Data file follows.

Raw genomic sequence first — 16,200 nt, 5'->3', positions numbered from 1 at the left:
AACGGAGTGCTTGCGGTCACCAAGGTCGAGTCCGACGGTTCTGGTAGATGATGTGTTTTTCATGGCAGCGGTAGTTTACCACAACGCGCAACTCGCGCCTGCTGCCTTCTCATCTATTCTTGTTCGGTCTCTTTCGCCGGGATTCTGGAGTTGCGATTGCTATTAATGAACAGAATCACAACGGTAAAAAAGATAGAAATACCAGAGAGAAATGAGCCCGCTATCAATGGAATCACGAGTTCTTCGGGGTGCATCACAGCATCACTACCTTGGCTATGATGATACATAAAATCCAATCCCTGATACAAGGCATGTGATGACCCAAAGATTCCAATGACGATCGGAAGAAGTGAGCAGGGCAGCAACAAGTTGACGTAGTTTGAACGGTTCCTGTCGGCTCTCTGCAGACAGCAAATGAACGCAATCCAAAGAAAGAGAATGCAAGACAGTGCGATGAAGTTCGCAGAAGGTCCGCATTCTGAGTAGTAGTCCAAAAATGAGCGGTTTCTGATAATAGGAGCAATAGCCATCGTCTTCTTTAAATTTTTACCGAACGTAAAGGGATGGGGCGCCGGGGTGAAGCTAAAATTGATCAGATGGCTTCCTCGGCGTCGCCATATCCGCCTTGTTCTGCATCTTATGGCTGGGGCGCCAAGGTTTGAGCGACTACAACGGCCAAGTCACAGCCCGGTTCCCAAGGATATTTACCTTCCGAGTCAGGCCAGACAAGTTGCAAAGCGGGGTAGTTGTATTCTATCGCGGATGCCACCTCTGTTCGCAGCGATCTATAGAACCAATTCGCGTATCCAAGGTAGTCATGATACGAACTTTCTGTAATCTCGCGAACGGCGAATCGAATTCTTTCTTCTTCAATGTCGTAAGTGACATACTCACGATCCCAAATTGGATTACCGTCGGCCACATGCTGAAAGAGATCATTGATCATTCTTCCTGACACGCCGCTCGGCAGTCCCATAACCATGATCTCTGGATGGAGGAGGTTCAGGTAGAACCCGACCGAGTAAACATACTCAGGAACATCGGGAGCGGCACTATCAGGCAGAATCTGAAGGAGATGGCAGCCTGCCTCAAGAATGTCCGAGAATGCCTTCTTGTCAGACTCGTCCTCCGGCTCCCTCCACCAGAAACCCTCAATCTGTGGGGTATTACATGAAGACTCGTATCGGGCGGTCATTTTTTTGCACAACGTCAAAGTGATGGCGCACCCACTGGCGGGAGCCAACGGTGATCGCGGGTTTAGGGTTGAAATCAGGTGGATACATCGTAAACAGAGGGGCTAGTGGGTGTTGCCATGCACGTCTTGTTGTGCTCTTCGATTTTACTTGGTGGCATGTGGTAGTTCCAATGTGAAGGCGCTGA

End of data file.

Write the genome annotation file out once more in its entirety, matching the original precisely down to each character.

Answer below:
Raw genomic sequence first — 16,200 nt, 5'->3', positions numbered from 1 at the left:
AACGGAGTGCTTGCGGTCACCAAGGTCGAGTCCGACGGTTCTGGTAGATGATGTGTTTTTCATGGCAGCGGTAGTTTACCACAACGCGCAACTCGCGCCTGCTGCCTTCTCATCTATTCTTGTTCGGTCTCTTTCGCCGGGATTCTGGAGTTGCGATTGCTATTAATGAACAGAATCACAACGGTAAAAAAGATAGAAATACCAGAGAGAAATGAGCCCGCTATCAATGGAATCACGAGTTCTTCGGGGTGCATCACAGCATCACTACCTTGGCTATGATGATACATAAAATCCAATCCCTGATACAAGGCATGTGATGACCCAAAGATTCCAATGACGATCGGAAGAAGTGAGCAGGGCAGCAACAAGTTGACGTAGTTTGAACGGTTCCTGTCGGCTCTCTGCAGACAGCAAATGAACGCAATCCAAAGAAAGAGAATGCAAGACAGTGCGATGAAGTTCGCAGAAGGTCCGCATTCTGAGTAGTAGTCCAAAAATGAGCGGTTTCTGATAATAGGAGCAATAGCCATCGTCTTCTTTAAATTTTTACCGAACGTAAAGGGATGGGGCGCCGGGGTGAAGCTAAAATTGATCAGATGGCTTCCTCGGCGTCGCCATATCCGCCTTGTTCTGCATCTTATGGCTGGGGCGCCAAGGTTTGAGCGACTACAACGGCCAAGTCACAGCCCGGTTCCCAAGGATATTTACCTTCCGAGTCAGGCCAGACAAGTTGCAAAGCGGGGTAGTTGTATTCTATCGCGGATGCCACCTCTGTTCGCAGCGATCTATAGAACCAATTCGCGTATCCAAGGTAGTCATGATACGAACTTTCTGTAATCTCGCGAACGGCGAATCGAATTCTTTCTTCTTCAATGTCGTAAGTGACATACTCACGATCCCAAATTGGATTACCGTCGGCCACATGCTGAAAGAGATCATTGATCATTCTTCCTGACACGCCGCTCGGCAGTCCCATAACCATGATCTCTGGATGGAGGAGGTTCAGGTAGAACCCGACCGAGTAAACATACTCAGGAACATCGGGAGCGGCACTATCAGGCAGAATCTGAAGGAGATGGCAGCCTGCCTCAAGAATGTCCGAGAATGCCTTCTTGTCAGACTCGTCCTCCGGCTCCCTCCACCAGAAACCCTCAATCTGTGGGGTATTACATGAAGACTCGTATCGGGCGGTCATTTTTTTGCACAACGTCAAAGTGATGGCGCACCCACTGGCGGGAGCCAACGGTGATCGCGGGTTTAGGGTTGAAATCAGGTGGATACATCGTAAACAGAGGGGCTAGTGGGTGTTGCCATGCACGTCTTGTTGTGCTCTTCGATTTTACTTGGTGGCATGTGGTAGTTCCAATGTGAAGGCGCTGA